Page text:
Detailed information about the course

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Effective and Ethical Writing Practices for Anthropologist


15-17 September


Dr. Esther Leemann, UZH


Dr. Gretchen Bakke


In this three day workshop for anthropologists we approach thesis writing with three interrelated foci: (1) The structure of a PhD thesis together with strategies for time management and constant writing, together with (2) Effective strategies and tools for building a strong argument from qualitative data and (3) Making wise decisions about key ethical issue in ethnographic writing and field research.

Writing a doctoral thesis is hard work. It is hard for different reasons for different people, but it must be done, not only so that theses emerge into completeness – and hopefully also works of great quality – but also so that students can themselves graduate into competent professionals. However, the skills that graduate students have developed over their long years in school very often fail them during their last extended hurdle-the PhD thesis. They can no longer think through their entire project before beginning it. They can no longer write in a mad dash at the end. There are few true deadlines and there is little support for modest advances. On the technical side, it is difficult to make a multipart argument and students often struggle with how to limit data collection (especially in the era of the internet). In general dissertation writing is slower, less satisfying, lonelier and the product often weaker than it has ever been. These problems are even harder for anthropologists because extended fieldwork means that they have far more data (that is way less organized) than scholars in most other disciplines.

Anthropologists also face many ethical issues both during research and while writing. How might one represent one's research subjects and their circumstances fairly? How can anonymity be maintained? What is the relationship between activism (intervention) and scholarship (objectivity)? Is it ok to write things that will make one's research subjects angry? These issues, and many others, have only been exacerbated by on-line and open-access publishing. Every decision one makes as a scholarly writer is now immediately and widely available. These issues are especially difficult for young scholars to navigate.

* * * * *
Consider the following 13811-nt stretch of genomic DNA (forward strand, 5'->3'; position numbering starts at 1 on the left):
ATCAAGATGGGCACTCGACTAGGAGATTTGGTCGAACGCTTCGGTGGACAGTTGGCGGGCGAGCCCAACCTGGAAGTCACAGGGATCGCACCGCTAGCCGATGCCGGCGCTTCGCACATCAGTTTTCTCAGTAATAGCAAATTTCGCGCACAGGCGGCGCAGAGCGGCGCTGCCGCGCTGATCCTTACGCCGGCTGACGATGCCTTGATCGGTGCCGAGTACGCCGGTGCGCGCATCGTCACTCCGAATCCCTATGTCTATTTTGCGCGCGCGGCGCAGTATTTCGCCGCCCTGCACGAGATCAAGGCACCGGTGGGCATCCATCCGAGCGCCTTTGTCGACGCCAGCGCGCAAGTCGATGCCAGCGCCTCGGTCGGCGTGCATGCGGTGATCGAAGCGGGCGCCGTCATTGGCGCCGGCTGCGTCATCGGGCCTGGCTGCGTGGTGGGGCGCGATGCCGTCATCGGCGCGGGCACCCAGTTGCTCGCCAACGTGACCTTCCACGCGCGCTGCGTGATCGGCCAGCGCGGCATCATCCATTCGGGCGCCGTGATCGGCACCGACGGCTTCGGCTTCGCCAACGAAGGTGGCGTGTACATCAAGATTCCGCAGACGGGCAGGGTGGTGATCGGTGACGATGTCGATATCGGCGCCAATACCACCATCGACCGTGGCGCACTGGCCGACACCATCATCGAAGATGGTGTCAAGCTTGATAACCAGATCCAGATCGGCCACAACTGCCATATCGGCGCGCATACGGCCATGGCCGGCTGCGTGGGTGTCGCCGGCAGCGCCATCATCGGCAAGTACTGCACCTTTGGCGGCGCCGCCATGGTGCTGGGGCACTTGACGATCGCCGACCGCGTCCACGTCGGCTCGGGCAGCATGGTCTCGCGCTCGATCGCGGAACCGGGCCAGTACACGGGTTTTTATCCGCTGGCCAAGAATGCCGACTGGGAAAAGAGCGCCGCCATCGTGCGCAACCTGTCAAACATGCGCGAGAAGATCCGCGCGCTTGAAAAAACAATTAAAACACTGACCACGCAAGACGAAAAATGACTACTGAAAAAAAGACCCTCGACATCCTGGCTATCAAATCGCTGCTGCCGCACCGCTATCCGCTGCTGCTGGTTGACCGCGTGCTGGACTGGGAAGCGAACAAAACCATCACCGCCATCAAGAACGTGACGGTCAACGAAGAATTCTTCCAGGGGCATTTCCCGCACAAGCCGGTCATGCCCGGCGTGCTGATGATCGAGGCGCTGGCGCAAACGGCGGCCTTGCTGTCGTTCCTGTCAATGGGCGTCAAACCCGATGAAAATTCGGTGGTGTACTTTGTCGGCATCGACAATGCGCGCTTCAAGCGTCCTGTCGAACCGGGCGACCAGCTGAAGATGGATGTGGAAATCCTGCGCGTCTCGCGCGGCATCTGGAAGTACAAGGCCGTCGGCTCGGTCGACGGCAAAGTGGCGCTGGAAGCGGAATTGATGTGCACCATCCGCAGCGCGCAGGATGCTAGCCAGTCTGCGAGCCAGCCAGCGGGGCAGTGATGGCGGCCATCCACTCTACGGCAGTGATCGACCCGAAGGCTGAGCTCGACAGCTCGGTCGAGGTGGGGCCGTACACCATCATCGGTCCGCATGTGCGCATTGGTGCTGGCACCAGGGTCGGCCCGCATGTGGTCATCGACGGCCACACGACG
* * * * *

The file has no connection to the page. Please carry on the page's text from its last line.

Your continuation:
To aid in both the general problems of writing a doctoral thesis and the specific difficulties faced by anthropologists in this task the workshop will provide: General Skills for the successful completions of a PhD Thesis, including • How to Set up and Stick to a daily writing régime • How to Separate Writing from Research • Tools for Writing before you Know what to Say • Tools for Limiting and Managing Data • How to Make an Argument • Editing Skills to Live By • Skills for Limiting and Managing Distractions • Learning to Rest. And, Issues of particular difficulty for anthropologists, specifically: • Research ethics for ethnographic writing – in particular the problem of representing informants and their lives fairly while also not putting them in danger • Bringing theory and fieldwork together so that arguments are made both: ° in relationship to one's fieldsite (writing ethnography), and ° in relationship to anthropological knowledge more generally (writing theory) • Working from a vast, confusing (and often poorly cataloged) repository of ethnographic data, including fieldnotes, recordings, images, memories, impressions, and emotions. • The problem of how to move from qualitative data to solid claim • Writing ethically as a form of political speech, or, using your knowledge against injustice. Including considerations of genre of writing (inside and beyond the academy)

We will work together through key texts related to ethical research and writing practice and also experiment with scholarly writing in more popular genre. Students will need to have conducted some qualitative fieldwork in order to benefit from the course.





Deadline for registration 09.09.2021
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